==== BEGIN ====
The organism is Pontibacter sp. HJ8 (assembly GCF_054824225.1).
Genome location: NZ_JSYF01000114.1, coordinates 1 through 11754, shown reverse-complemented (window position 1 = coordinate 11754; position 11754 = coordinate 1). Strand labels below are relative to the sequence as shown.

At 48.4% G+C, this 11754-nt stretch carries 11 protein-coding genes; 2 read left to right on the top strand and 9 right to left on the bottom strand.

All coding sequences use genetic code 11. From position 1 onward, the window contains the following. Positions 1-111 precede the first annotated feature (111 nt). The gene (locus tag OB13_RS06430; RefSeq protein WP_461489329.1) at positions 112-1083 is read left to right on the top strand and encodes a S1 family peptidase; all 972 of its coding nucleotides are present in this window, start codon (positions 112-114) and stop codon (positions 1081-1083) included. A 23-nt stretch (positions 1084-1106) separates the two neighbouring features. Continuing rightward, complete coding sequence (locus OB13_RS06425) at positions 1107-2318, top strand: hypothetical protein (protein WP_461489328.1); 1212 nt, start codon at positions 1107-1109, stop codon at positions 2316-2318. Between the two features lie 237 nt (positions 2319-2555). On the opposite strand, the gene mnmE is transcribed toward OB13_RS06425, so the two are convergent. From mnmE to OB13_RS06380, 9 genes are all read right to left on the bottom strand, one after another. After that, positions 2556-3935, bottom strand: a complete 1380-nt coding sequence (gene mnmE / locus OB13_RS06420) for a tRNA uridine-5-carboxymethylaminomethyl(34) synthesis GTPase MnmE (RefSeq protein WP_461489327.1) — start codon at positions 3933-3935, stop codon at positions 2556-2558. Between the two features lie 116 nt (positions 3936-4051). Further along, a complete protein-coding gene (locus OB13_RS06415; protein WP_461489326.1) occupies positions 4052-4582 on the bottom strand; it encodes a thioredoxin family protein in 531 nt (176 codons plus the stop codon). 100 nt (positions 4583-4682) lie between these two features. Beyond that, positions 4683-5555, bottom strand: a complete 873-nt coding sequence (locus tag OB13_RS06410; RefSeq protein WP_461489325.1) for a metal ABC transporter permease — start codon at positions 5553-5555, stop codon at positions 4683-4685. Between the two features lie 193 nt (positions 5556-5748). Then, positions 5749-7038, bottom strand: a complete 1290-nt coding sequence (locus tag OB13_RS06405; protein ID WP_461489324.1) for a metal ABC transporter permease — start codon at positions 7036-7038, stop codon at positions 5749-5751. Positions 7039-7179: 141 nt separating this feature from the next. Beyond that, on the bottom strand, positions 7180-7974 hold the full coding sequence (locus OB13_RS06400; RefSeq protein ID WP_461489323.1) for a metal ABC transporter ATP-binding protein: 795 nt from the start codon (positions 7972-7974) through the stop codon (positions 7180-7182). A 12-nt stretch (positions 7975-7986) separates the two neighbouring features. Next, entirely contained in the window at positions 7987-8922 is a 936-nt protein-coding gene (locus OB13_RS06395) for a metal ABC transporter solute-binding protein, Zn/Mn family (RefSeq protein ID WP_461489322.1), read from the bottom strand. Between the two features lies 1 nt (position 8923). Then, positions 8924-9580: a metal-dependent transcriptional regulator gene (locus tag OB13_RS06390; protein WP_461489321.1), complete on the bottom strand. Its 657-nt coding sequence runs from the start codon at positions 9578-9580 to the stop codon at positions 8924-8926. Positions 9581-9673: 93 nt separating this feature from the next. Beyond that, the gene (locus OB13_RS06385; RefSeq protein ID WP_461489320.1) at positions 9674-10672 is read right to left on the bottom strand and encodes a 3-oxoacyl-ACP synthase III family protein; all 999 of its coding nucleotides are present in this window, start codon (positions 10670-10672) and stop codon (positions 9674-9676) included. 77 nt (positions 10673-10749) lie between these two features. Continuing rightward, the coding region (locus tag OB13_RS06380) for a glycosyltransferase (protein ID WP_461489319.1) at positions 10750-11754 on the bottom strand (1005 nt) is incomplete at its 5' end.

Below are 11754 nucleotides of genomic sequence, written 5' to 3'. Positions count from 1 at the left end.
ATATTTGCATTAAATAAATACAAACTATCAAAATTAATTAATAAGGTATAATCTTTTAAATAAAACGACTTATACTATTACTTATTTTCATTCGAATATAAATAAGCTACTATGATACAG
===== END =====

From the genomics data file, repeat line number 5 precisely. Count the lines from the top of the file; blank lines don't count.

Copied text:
Below are 11754 nucleotides of genomic sequence, written 5' to 3'. Positions count from 1 at the left end.